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Canadian Tropical Cyclone Season Summary for 1976
1976 Storm Tracks Image
Subtrop 1 (May 21 to May 25, 1976)
On May 21, a low pressure system developed over the central Gulf of Mexico. The low gained strength and drifted northward until it became nearly stationary on May 22. By the 23rd, the system strengthened to subtropical storm intensity. Subtrop. 1 accelerated toward the east-northeast and crossed north Florida and southwest Georgia on the afternoon of the 23rd. The system continued into the Atlantic and merged with a frontal system by May 25.
Tides of 60 centimetres above normal occurred along the Gulf Coast from Tampa to Pensacola, and combined with large swells, caused beach erosion in that area. Heavy rain was reported over South Carolina. Damage from the storm was minimal and the rainfall was beneficial to the southeastern states since precipitation had been below normal in that area.
Hurricane Belle (August 6 to August 10, 1976)
On August 6, a tropical depression was formed to the east of northern Bahamas. As a tropical depression and for the first few hours as a tropical storm, Belle’s position remained about 460 kilometres east-northeast of Nassau in the Bahamas. Intensification was rather steady from the 6th to the 9th. As Belle increased in strength, its status was upgraded to a tropical storm on the evening of the 6th and to a full hurricane late in the afternoon of the 7th. Soon after reaching tropical storm intensity, acceleration began toward the northwest and toward the north by the 8th. This northward motion continued for the next two days.
Landfall was made early on August 10 on the south coast of Long Island. The point of landfall is estimated to be in the vicinity of Jones Beach on western Long Island. The storm moved northward across Long Island, then over Long Island Sound, reaching the Connecticut coast near Bridgeport. Belle’s course continued across west central Massachusetts into southwest New Hampshire, finally northeastward into western Maine. During this later period, over New Hampshire and Maine, Belle lost its tropical characteristics.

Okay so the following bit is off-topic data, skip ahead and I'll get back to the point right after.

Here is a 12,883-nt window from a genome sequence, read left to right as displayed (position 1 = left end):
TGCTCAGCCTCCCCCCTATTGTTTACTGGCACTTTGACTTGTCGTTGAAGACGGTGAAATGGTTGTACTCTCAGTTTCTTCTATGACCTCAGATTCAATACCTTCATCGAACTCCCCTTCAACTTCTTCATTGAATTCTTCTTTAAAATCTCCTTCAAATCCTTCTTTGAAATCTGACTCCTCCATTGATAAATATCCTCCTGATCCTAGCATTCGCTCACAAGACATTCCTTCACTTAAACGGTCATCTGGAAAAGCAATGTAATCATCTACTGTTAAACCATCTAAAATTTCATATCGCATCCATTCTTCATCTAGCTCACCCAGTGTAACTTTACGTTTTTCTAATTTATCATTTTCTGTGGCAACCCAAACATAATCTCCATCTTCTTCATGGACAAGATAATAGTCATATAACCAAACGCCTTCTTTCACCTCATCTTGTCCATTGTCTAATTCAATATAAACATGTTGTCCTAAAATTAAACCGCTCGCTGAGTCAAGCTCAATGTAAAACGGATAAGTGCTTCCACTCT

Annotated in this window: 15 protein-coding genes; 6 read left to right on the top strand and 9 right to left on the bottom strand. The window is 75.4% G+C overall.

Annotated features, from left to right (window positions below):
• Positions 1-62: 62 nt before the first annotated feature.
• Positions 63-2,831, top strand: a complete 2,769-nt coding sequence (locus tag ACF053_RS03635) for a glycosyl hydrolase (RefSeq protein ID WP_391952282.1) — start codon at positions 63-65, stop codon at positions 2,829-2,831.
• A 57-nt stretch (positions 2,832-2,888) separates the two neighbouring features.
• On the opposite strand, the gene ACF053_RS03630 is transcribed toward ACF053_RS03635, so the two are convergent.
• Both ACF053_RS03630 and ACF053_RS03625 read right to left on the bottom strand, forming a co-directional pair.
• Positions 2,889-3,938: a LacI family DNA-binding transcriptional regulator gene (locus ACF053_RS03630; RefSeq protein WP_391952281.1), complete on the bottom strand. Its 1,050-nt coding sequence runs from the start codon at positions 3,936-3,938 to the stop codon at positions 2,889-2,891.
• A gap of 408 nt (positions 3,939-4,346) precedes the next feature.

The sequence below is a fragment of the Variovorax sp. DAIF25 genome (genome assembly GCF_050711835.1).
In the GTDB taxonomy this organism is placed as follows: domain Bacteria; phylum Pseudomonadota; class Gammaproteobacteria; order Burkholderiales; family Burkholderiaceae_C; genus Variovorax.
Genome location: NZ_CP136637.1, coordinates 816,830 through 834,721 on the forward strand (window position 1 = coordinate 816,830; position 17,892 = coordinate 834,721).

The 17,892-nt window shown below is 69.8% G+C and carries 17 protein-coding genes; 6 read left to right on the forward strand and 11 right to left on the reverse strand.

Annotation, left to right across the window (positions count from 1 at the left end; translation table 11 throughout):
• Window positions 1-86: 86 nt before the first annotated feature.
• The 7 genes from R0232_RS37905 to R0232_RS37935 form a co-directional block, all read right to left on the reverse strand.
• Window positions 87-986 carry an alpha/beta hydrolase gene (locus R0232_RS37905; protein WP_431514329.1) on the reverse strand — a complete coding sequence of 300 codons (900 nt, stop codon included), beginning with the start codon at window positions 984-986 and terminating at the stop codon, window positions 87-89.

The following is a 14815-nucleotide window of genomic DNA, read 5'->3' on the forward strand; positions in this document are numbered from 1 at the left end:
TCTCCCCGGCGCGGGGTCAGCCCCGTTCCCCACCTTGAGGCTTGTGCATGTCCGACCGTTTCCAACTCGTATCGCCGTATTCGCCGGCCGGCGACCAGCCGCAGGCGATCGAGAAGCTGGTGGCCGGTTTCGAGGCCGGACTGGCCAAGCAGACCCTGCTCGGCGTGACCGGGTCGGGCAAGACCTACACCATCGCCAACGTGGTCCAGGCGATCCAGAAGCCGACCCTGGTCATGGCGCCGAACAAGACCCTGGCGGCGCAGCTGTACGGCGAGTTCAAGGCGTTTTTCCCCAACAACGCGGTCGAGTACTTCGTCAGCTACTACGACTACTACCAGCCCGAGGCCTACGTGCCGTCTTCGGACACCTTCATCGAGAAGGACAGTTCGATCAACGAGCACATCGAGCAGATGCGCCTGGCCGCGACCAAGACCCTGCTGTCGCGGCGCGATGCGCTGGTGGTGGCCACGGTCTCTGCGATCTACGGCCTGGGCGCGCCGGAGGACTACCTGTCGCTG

Estimated damage caused by strong winds were minimal, though the total damage for the United States was $100 million. This was mainly a result of agricultural crop damage in the northeast United States, although other property damage (dwellings, boats, commercial and beach-front structures) accounts for a considerable percentage.
Hurricane Candice (August 18 to August 24, 1976)
On August 18, a low that formed southeast of Bermuda, was classified as a tropical depression, while located about 370 kilometres west of Bermuda. Development continued and it was named Candice later on the same day. As the storm moved northeastward, slight weakening occurred beginning on the afternoon of the 19th and continuing until the following afternoon, when the storm began to deepen once again. Candice became a hurricane during the night of the 20th. Early on August 24, the hurricane was overtaken by a rapidly moving cold front east of Cape Race, Newfoundland. Candice rapidly lost its identity as a tropical system while accelerating northeastward over the open Atlantic. There were no known casualties or damages associated with Candice.
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